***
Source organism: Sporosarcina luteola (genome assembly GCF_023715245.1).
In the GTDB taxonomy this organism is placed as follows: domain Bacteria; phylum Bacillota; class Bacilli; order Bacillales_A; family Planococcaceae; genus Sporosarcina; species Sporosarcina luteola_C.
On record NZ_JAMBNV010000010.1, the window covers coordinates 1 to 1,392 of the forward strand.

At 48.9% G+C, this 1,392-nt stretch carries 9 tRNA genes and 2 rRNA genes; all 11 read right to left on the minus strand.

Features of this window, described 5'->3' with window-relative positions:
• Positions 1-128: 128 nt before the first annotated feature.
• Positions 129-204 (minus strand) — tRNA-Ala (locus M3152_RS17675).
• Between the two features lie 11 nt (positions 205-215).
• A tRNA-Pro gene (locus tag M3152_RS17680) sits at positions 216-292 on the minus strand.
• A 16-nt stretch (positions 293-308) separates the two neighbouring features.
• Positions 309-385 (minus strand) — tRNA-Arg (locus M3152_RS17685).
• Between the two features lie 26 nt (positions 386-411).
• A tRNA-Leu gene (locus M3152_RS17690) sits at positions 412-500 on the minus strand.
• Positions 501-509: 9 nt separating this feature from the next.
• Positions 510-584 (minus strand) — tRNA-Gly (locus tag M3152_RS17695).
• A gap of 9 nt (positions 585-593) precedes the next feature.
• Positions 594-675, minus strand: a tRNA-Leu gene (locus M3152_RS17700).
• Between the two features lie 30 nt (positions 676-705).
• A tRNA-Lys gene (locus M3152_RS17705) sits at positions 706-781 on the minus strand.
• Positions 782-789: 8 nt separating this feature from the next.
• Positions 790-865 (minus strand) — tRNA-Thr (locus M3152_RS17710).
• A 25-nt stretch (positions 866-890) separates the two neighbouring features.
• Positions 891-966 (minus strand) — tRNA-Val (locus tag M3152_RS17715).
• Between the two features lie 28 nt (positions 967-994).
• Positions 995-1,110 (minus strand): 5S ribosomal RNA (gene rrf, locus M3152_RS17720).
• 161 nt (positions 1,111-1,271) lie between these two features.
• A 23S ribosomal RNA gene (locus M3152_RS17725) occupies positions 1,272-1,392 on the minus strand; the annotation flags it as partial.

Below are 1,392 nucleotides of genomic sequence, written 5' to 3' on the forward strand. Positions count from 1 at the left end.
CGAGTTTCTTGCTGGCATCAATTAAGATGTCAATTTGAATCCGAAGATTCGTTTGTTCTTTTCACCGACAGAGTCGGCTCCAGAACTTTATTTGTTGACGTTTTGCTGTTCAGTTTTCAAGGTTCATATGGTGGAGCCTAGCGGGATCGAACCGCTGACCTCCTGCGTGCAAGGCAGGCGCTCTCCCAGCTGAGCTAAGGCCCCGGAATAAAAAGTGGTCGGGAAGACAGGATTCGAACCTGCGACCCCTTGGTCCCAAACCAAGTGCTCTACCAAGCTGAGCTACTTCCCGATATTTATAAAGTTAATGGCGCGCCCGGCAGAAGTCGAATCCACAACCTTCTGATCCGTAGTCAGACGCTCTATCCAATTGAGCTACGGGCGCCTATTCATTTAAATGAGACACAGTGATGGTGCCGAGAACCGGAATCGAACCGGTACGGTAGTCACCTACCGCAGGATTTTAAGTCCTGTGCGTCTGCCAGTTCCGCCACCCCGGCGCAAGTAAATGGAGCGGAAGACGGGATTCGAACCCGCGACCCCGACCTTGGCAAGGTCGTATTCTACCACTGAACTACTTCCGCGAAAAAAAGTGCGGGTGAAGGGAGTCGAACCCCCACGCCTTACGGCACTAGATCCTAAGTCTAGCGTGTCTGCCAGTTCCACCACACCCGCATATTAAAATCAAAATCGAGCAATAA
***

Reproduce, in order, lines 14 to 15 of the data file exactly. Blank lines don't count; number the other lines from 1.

• Positions 501-509: 9 nt separating this feature from the next.
• Positions 510-584 (minus strand) — tRNA-Gly (locus tag M3152_RS17695).